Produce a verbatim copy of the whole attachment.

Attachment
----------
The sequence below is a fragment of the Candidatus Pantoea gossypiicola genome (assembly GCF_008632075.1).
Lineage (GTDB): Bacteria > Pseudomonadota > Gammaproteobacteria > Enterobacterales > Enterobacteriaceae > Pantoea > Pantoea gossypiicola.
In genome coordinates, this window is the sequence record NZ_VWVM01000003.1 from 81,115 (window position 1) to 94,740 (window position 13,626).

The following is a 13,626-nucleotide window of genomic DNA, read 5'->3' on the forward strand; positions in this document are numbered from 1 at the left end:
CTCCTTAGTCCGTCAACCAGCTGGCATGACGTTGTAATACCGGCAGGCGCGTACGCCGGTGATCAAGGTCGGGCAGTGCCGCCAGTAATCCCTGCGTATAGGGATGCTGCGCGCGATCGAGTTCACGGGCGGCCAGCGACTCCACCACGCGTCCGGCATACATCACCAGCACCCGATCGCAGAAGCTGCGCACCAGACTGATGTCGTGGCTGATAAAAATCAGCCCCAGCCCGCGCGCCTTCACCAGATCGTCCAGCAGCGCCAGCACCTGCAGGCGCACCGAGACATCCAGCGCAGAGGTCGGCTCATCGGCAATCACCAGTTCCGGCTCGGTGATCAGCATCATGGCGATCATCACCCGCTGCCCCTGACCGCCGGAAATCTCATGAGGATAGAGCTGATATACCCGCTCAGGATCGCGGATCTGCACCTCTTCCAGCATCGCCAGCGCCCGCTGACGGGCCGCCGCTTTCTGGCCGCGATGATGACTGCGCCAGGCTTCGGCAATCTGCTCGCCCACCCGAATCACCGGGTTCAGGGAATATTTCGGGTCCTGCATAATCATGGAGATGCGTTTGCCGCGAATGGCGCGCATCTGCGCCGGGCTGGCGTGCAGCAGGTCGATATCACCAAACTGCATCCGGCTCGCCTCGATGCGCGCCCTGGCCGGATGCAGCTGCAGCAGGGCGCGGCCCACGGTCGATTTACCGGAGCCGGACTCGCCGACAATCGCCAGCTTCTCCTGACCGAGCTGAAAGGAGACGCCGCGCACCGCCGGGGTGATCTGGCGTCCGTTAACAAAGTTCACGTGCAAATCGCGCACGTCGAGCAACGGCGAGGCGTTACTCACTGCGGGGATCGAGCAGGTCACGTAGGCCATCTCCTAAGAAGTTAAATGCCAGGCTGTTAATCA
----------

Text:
The sequence below is a fragment of the Candidatus Pantoea gossypiicola genome (assembly GCF_008632075.1).
Lineage (GTDB): Bacteria > Pseudomonadota > Gammaproteobacteria > Enterobacterales > Enterobacteriaceae > Pantoea > Pantoea gossypiicola.
In genome coordinates, this window is the sequence record NZ_VWVM01000003.1 from 81,115 (window position 1) to 94,740 (window position 13,626).

The following is a 13,626-nucleotide window of genomic DNA, read 5'->3' on the forward strand; positions in this document are numbered from 1 at the left end:
CTCCTTAGTCCGTCAACCAGCTGGCATGACGTTGTAATACCGGCAGGCGCGTACGCCGGTGATCAAGGTCGGGCAGTGCCGCCAGTAATCCCTGCGTATAGGGATGCTGCGCGCGATCGAGTTCACGGGCGGCCAGCGACTCCACCACGCGTCCGGCATACATCACCAGCACCCGATCGCAGAAGCTGCGCACCAGACTGATGTCGTGGCTGATAAAAATCAGCCCCAGCCCGCGCGCCTTCACCAGATCGTCCAGCAGCGCCAGCACCTGCAGGCGCACCGAGACATCCAGCGCAGAGGTCGGCTCATCGGCAATCACCAGTTCCGGCTCGGTGATCAGCATCATGGCGATCATCACCCGCTGCCCCTGACCGCCGGAAATCTCATGAGGATAGAGCTGATATACCCGCTCAGGATCGCGGATCTGCACCTCTTCCAGCATCGCCAGCGCCCGCTGACGGGCCGCCGCTTTCTGGCCGCGATGATGACTGCGCCAGGCTTCGGCAATCTGCTCGCCCACCCGAATCACCGGGTTCAGGGAATATTTCGGGTCCTGCATAATCATGGAGATGCGTTTGCCGCGAATGGCGCGCATCTGCGCCGGGCTGGCGTGCAGCAGGTCGATATCACCAAACTGCATCCGGCTCGCCTCGATGCGCGCCCTGGCCGGATGCAGCTGCAGCAGGGCGCGGCCCACGGTCGATTTACCGGAGCCGGACTCGCCGACAATCGCCAGCTTCTCCTGACCGAGCTGAAAGGAGACGCCGCGCACCGCCGGGGTGATCTGGCGTCCGTTAACAAAGTTCACGTGCAAATCGCGCACGTCGAGCAACGGCGAGGCGTTACTCACTGCGGGGATCGAGCAGGTCACGTAGGCCATCTCCTAAGAAGTTAAATGCCAGGCTGTTAATCA